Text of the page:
The 2012 Valentine’s Day Google Doodle appearing on Google's homepage today should bring a smile to the lips of even the most cold hearted cynics among us. Google’s animated short features the age old love story: a boy trying to impress a girl. It is set to "Cold, Cold Heart,” written by the legendary Hank Williams and performed by iconic American pop/jazz/show tunes singer Tony Bennett.
Also, a fun Valentine’s Easter egg will thrill the math geeks in the crowd (and I know you’re out there). Before we get to that, have a look at the Doodle. It shows a young boy, waving a red and pink “Play” button back and forth above the search bar. Behind him sits a light blue, seemingly hand-sketched Google logo.
Google Doodle a Story of Unrequited Love
Pressing the Play button launches the video within Google's homepage, which starts with a boy searching Google, presumably for a Valentine’s Day present for the object of his affection. He brings to his pony-tailed, jump-roping love a single red rose, inspired by Google Images results. Sadly, he is rebuffed without so much as an explanation, as she stops only briefly, then continues on as though he hasn’t just put his heart out there for her to take. Oh, the humanity!
Google continues to pull on the heartstrings as the boy searches again, this time attempting to win her affections with a box of chocolates. What girl can say no to chocolate? This one can; she says nothing at all and continues merrily skipping rope, while he returns to his computer, dejected, to continue searching.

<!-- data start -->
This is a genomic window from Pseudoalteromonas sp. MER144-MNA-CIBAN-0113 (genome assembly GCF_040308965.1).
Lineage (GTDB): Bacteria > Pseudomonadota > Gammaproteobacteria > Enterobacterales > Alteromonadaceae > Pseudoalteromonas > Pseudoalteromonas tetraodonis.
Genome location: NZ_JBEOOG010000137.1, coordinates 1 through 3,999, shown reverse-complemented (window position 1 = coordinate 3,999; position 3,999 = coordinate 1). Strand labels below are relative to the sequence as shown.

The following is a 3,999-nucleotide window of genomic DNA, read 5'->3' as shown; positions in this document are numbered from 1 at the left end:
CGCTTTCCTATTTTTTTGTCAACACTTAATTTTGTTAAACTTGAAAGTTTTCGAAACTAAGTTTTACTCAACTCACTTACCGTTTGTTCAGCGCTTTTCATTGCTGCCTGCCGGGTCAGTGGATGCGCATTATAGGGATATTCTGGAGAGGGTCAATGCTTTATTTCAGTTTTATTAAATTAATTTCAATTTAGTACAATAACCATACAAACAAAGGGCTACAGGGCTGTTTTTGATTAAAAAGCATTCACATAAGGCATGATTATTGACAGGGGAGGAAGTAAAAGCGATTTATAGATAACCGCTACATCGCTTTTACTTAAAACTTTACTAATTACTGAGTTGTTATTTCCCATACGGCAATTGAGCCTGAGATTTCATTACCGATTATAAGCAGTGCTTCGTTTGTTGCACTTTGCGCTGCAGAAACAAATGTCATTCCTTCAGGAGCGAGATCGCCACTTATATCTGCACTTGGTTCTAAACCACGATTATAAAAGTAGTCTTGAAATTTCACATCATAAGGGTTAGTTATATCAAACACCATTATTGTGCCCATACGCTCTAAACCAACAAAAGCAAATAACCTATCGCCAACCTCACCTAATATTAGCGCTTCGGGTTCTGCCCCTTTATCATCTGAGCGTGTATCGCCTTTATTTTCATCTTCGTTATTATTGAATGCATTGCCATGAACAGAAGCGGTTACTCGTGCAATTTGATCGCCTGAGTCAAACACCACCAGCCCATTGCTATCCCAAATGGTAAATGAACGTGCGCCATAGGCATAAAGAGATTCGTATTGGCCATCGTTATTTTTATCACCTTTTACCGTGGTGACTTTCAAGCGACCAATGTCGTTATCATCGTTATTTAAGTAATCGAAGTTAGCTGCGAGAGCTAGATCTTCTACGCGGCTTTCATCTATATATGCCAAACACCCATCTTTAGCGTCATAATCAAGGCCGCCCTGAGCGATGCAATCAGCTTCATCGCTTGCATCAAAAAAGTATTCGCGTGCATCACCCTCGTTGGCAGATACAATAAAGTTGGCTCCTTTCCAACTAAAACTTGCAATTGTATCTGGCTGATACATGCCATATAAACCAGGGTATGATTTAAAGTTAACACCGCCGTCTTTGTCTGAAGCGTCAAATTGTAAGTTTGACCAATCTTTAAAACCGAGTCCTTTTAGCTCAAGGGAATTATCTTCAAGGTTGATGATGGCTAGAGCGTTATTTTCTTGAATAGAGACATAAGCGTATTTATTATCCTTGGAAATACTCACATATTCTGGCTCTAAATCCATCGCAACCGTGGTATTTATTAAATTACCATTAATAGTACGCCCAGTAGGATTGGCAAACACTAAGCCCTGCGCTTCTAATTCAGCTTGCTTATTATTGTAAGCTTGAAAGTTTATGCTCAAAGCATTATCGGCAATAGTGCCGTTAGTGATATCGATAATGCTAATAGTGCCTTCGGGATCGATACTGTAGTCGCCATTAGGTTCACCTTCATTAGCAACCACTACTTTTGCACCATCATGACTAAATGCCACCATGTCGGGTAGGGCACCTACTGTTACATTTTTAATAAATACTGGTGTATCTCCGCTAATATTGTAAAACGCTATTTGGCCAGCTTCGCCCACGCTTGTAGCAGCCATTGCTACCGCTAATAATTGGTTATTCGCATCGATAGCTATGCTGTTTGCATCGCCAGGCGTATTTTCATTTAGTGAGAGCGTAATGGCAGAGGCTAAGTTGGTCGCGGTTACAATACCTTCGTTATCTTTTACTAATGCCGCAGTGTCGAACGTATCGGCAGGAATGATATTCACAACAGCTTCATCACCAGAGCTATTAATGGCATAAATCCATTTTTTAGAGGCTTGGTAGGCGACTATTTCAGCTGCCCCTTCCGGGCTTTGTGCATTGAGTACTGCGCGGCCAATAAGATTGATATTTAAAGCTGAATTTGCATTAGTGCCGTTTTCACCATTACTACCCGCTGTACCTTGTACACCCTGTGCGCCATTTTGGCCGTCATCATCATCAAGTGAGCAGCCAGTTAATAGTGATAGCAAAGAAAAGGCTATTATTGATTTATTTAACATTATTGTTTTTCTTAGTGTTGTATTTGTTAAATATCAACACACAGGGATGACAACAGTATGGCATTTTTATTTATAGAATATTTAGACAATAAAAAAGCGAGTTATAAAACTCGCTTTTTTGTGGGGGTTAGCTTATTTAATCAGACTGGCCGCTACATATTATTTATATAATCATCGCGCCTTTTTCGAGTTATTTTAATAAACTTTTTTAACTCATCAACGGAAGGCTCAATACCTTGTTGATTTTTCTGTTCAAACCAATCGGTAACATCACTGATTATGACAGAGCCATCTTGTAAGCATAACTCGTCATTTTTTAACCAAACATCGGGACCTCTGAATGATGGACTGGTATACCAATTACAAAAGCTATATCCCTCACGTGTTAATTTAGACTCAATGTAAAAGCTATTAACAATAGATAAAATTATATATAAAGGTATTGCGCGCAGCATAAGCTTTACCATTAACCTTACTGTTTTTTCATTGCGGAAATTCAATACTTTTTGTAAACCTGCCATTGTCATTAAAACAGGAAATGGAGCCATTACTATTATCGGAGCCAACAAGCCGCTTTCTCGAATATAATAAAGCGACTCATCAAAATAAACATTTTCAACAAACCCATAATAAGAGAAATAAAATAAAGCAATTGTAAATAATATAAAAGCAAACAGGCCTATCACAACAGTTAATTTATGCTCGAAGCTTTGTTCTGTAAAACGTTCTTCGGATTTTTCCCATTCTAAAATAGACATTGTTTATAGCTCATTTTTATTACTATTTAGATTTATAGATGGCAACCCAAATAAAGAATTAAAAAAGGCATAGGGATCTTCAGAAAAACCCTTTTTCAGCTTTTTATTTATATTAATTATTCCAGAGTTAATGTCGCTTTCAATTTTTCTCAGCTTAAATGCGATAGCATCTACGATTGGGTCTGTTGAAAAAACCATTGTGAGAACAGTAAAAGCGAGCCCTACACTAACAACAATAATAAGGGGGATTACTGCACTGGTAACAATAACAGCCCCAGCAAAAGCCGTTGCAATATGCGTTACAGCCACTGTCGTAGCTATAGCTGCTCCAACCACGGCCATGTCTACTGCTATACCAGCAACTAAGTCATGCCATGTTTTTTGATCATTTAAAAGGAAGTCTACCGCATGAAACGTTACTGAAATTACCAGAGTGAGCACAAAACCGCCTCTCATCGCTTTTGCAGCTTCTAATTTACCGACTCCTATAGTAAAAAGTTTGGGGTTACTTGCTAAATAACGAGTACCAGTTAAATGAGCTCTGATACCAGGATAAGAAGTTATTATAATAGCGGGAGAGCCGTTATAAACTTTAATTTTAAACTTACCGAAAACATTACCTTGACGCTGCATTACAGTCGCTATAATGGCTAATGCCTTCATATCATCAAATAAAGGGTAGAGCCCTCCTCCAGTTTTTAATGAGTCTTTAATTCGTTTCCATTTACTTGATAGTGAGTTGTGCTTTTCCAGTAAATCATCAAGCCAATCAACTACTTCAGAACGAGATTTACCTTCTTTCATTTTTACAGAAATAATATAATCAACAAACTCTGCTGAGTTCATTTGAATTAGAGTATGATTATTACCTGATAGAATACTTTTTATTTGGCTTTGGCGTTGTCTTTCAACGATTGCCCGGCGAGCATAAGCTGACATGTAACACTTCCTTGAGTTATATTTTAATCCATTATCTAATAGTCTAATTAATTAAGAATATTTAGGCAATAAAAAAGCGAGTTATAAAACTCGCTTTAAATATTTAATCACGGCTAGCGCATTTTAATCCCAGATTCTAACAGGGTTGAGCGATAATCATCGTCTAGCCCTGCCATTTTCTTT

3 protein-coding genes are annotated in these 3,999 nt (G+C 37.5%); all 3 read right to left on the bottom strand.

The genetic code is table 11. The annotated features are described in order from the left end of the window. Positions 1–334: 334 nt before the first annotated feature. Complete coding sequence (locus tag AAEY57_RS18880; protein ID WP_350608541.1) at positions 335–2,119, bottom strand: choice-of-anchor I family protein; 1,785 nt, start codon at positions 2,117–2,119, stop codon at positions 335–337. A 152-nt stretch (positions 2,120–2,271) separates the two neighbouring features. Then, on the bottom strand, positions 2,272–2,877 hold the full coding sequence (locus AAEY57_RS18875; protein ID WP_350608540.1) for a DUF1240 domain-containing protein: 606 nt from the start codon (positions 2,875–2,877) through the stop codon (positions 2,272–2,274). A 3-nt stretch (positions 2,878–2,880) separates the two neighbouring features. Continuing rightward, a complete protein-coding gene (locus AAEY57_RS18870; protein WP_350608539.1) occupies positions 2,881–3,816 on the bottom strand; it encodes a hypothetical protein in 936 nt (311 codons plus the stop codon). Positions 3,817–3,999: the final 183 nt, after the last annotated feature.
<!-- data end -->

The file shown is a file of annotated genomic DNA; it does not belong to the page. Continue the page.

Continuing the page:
He tries a dinosaur sweater. No deal. (What is wrong with this girl? That sweater is awesome.) A balloon animal. A purple teddy bear. A retro scuba helmet. A pie... is it cherry? It must be cherry. A rabbit in a top hat, a radio, a red heart balloon, a paper airplane.
Nothing! She’s not impressed. What’s a boy to do?
In the background, Bennett croons, “I tried so hard, my Dear, to show that you’re my every dream... Yet you’re afraid each thing I do is just some evil scheme...”
Finally, the boy realizes showering her with gifts just isn’t going to work. He takes up a skipping rope of his own, and as Google gives us all a lesson in what true love really means, he begins skipping alongside her. That was all she wanted! She doesn’t wants chocolates or balloons or fancy dinosaur sweaters. She wants a man to stand beside her. And jump rope.
As the instrumental line of “Cold, Cold Heart” picks up, she swoops into his arms. Smiling from ear to animated ear, they take up one rope together and, as the music crescendos, begin to skip in tandem.
And so, true love and universal search prevail, as the boy realizes love is not materialistic, at least not for this girl, and wins the heart of his young lady friend.
Single girls the world over will be watching Google’s Doodle today, Adele’s “Someone Like You” playing in the background, sobbing over supersized chocolate bars because all the good men are animated. Though I have it on good authority that Google has been working on their Perfect Man prototype over at the Google X Lab; this video may be nothing more than a clever beta test to gauge our reaction to Manimation. (P.S., I may have just made all of that up.)